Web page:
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Rxjs400
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1.2 Reactive Programming With RxJS

In this lesson I’ll show you how to use the RxJS library to create an Observable to watch and respond to changing data. Afterwards I’ll show you some operators that we can use to extract and parse the observable’s data.

Code Snippet:

Here is an example of an Observable used to debounce button clicks. This will ignore any double or multiple clicks that happen within one second of the first click.

let button = document.querySelector('button');
Rx.Observable.fromEvent(button, 'click')
    .debounce(1000)
    .scan(count => count + 1, 0)
    .subscribe(count => console.log(`Clicked ${count} times`));

1.Reactive Programming With RxJS
2 lessons, 09:37

Free Lesson
1.1
Introduction
00:39

1.2
Reactive Programming With RxJS
08:58


1.2 Reactive Programming With RxJS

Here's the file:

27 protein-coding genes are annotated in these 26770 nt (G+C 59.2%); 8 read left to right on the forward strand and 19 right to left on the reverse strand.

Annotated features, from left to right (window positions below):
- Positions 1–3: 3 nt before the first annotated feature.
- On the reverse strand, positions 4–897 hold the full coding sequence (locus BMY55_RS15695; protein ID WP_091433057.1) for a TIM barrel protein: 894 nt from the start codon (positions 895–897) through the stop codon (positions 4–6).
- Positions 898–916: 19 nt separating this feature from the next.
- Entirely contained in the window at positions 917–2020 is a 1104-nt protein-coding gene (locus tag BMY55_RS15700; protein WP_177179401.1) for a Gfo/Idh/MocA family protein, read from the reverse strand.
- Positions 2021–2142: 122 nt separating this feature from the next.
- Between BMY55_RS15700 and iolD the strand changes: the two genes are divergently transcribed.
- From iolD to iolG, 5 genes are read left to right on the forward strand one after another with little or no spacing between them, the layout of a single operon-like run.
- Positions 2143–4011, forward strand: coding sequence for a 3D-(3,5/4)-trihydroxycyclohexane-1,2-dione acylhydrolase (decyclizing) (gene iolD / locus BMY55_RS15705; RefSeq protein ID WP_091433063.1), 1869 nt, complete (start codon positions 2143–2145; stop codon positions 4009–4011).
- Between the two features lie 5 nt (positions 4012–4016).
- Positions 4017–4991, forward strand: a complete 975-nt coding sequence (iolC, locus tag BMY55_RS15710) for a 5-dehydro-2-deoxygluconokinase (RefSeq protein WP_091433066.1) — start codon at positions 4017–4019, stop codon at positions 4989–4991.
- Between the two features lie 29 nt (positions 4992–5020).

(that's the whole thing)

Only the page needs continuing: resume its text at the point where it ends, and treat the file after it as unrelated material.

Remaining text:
[MUSIC] Hello everyone, I am Reggie Dawson. Welcome to the Reactive Programming with RxJS Coffee Break Course for Tuts+. If you've been around Web development, then you may have no doubt heard of reactive programming. At a minimum, if you dabbled in Angular2, you may have heard of observables. Indeed, the first time I heard of the RxJS library was in relation to being needed for HTTP requests in Angular2. This is because the return data from the request is an observable, if you look at some code from the Angular2 site, we can see observables in use. If you look at the good heroes method, you will see that the type that is returned from this method is an array of observables. Observables are the backbone of our RxJS. Then the get method is passing the response to the map method, which is transforming the data to a usable form. Map is one of the operators that is provided by RxJS, then the catch method is used to handle any errors. This is similar to a promise-based request, but these aren't promises, although we can transform a promise into an observable. Then, if we look further down the page, we can see where we subscribe to the observable to grab the data provides. In this instance, we are mapping the return data to a local member of the class, then we are also handling any errors that are returned. Honestly, I know you may be wondering why we need observables at all. I know you may have noticed that we are using the map method to deal with the return data. Normally, we would have to use some sort of loop to walk through an array. In this case, we use the map method, which just needs a function that process the data passed to it. The map method will walk the observable for us and turn the data, the catch method only comes into play if there is an error. Then we access this good heroes method from our module, the data from the map method is passed to the subscriber operator. The hero's variable represents this passed in data, and as a result we assign that to a local member of the class. Now this may be a bit confusing since we have code that is specific to Angular2. So, let's take a look at another example in code ping. First, we need to import from a CDN. Now if you look at this code first you can see that we are capturing the content of our button with the standard JavaScript query selector, after that we are using an observable to capture the click event. We're using the form of it operated to create an observable. First we got our button variable then we add the event that we want to capture. Once we have that we changed our result to the d.bounce operator. Now d.bounce is one of the filter operators of rxjs and will only emit another item from the observable if a defined amount of time has passed In this case, we cannot admit a click event unless one second has passed. Now after that, we have the scan operator. This works by passing in the aggregate amount from a function. In this case, we are using an anonymous arrow function and count that is passed in as an argument represents the aggregate data. In this case we will send our clicks to the scan operator. This in turn takes in the past and count and adds it to the number one but instead of resetting to a new value, scan keeps the aggregate value of what is passed in and the number one we just added. Now this may be a bit confusing but you'll understand a bit better in a moment. Now the zero represents the seed for the scan operator or the starting value of the aggregate number. Let's say I wanted to start the clicks at one or two I could put that here as the C. Then finally we have our subscriber operator. Unlike the first example we saw here we just grab the data returned from the observable and we don't concern ourselves with handling any errors, which is optional. After that we pass in our data which is the result of our scan operator. We then log that result to the console. In order to do this, notice that the string is wrapped in backticks and not quotes. And then we add our button to our HTML page. After that save your files and then click on the button. Now notice that the click is not registered until the second has passed. Now this prevents us from repeatedly clicking the button since we cannot admit another event until a second has passed. Now when the click event is admitted, it is piped to the scan operator. Now, scan will start from whatever value was passed through it from the debounce, unless we have a seed. Now, if we remove the seed and save, Initially there is no value and then one and so on. This is because it is recognizing the mouse event as a string and it is adding the number one as a string. Now if we had one is the C Now when we click the button the first response is to, this is because we are passing the click event, we're just detecting it. The initial value of the scan will be what's passed unless there is a C. since we had one is the C the initial value in count is one which is added to the number one. Of course as you can see on each click the aggregated value was saved in our scan operator. Let's take a look at another example. Now here we are using the map method first against our Click event. Normally the map method takes a function to operate against. But here we are setting the one to emit from the map. This is because we don't need to transform the click event. We just need to count how many times it is clicked. Then, we change the output of the map to the scan. This time we have two arguments to the scan operator. Let's take a look at the documentation for this operator as it can be a bit confusing. Now, the first argument represents the aggregate value of the past in data If we don't have a C, then we know this will be one the passed in value of the mathematic. Instead we have seed of zero. What do you think will be the result if we click on the button? Our seed starts at zero, so where are we getting one from? Well that is because of the second argument one. This second argument to scan represents the next value that would be passed to the scan operator. In this case one. As a result the first call to scan is zero plus one. On the next click, the aggregate of one is added to the number one which gives us two and so forth. Now I know these are simple examples, but if you can look at the documentation you can see the various operators and how they work. There are so many things you can do with RSJX that your best bet is to look at the documentation and experiment with the operators. If you look over the documentation you'll see the numerous options that we have. Let's say we wanted to use an array as an observable. Let's look at another example that demonstrates how you can use RxJS in your projects. This time we will create a div that we will update dynamically, depending on what is typed in a text input. Nothing's special here but we have added an ID which will be used to access the div, then we will add our text input in our button. After that we will add rx to our CDN again and again we are importing rx.all.js. The first thing we will do is grab our button through the getElementById method. Then we chain this to an EventListener that will detect the click event. The click will initiate the getInput method. Then we will store a reference to our Div in a variable. After that we will add our getInput function which is initiated by click on our button. Inside we grab the content of our input box. As you can see getting the values are as simple as chaining in the value property to the element. Here we finally create our observable, this time using the from operator. In this situation we are passing in the contents of our text input which is then turned into an observable. Now, of course we still have to transform the data to use it how we want. That is because now that our text is an observable the data will be returned to us one character at a time. Here, I am turning this observable into an array with the two array operator. Then after that we subscribe to the observable. Inside the function we use the Enter HTML property, to change the message to div displays We do this to the join method which is why we turn the observable into an array This method takes an array and concatenate the contents and the one item in the array whatever we supplies the argument will separate the items. If we supply an empty argument the contents will have no divider. Now, if we save the project and type in the input box Once we click the button the content of the day will change to what we have typed. Again this is been a simple example, but should give you an idea of the ways that you can use the RxJS library in your projects. There is so much you can do with RxJS I could do a full course on it. If you want to learn more about RxJS make sure to check out the documentation. Thanks for watching. This has been Reggie Dawson for Tuts+.